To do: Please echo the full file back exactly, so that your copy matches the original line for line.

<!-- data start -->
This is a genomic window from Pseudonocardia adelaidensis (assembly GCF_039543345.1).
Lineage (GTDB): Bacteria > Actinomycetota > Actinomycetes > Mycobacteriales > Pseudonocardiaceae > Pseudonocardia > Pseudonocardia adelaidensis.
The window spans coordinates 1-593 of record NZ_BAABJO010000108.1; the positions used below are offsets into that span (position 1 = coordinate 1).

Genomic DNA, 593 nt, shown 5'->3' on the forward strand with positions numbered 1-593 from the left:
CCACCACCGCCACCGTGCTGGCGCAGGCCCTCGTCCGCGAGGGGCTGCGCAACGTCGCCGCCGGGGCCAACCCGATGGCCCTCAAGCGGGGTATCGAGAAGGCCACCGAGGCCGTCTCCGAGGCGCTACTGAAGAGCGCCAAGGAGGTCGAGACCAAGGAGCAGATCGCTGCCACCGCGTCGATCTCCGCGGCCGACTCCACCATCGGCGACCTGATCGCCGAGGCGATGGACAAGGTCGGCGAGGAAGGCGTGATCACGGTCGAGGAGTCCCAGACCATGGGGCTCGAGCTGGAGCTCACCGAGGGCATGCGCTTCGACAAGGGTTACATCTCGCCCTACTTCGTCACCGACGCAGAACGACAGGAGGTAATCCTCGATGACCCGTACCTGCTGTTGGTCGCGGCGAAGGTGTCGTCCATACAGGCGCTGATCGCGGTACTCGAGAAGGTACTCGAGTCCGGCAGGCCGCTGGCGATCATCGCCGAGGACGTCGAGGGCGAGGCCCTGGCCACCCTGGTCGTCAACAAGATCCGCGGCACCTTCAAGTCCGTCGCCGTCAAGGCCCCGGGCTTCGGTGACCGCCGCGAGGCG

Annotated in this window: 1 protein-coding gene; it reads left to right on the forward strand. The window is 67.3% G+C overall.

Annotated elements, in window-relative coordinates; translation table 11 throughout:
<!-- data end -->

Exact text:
This is a genomic window from Pseudonocardia adelaidensis (assembly GCF_039543345.1).
Lineage (GTDB): Bacteria > Actinomycetota > Actinomycetes > Mycobacteriales > Pseudonocardiaceae > Pseudonocardia > Pseudonocardia adelaidensis.
The window spans coordinates 1-593 of record NZ_BAABJO010000108.1; the positions used below are offsets into that span (position 1 = coordinate 1).

Genomic DNA, 593 nt, shown 5'->3' on the forward strand with positions numbered 1-593 from the left:
CCACCACCGCCACCGTGCTGGCGCAGGCCCTCGTCCGCGAGGGGCTGCGCAACGTCGCCGCCGGGGCCAACCCGATGGCCCTCAAGCGGGGTATCGAGAAGGCCACCGAGGCCGTCTCCGAGGCGCTACTGAAGAGCGCCAAGGAGGTCGAGACCAAGGAGCAGATCGCTGCCACCGCGTCGATCTCCGCGGCCGACTCCACCATCGGCGACCTGATCGCCGAGGCGATGGACAAGGTCGGCGAGGAAGGCGTGATCACGGTCGAGGAGTCCCAGACCATGGGGCTCGAGCTGGAGCTCACCGAGGGCATGCGCTTCGACAAGGGTTACATCTCGCCCTACTTCGTCACCGACGCAGAACGACAGGAGGTAATCCTCGATGACCCGTACCTGCTGTTGGTCGCGGCGAAGGTGTCGTCCATACAGGCGCTGATCGCGGTACTCGAGAAGGTACTCGAGTCCGGCAGGCCGCTGGCGATCATCGCCGAGGACGTCGAGGGCGAGGCCCTGGCCACCCTGGTCGTCAACAAGATCCGCGGCACCTTCAAGTCCGTCGCCGTCAAGGCCCCGGGCTTCGGTGACCGCCGCGAGGCG

Annotated in this window: 1 protein-coding gene; it reads left to right on the forward strand. The window is 67.3% G+C overall.

Annotated elements, in window-relative coordinates; translation table 11 throughout: